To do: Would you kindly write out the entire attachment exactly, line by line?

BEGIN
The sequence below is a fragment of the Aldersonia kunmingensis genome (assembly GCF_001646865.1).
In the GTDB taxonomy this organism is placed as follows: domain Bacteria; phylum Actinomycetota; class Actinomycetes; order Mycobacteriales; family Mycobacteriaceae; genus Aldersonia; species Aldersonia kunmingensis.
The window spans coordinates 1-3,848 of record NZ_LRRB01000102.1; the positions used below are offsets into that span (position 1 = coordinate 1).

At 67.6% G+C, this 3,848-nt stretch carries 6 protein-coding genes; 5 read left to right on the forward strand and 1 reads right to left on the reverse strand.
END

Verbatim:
The sequence below is a fragment of the Aldersonia kunmingensis genome (assembly GCF_001646865.1).
In the GTDB taxonomy this organism is placed as follows: domain Bacteria; phylum Actinomycetota; class Actinomycetes; order Mycobacteriales; family Mycobacteriaceae; genus Aldersonia; species Aldersonia kunmingensis.
The window spans coordinates 1-3,848 of record NZ_LRRB01000102.1; the positions used below are offsets into that span (position 1 = coordinate 1).

At 67.6% G+C, this 3,848-nt stretch carries 6 protein-coding genes; 5 read left to right on the forward strand and 1 reads right to left on the reverse strand.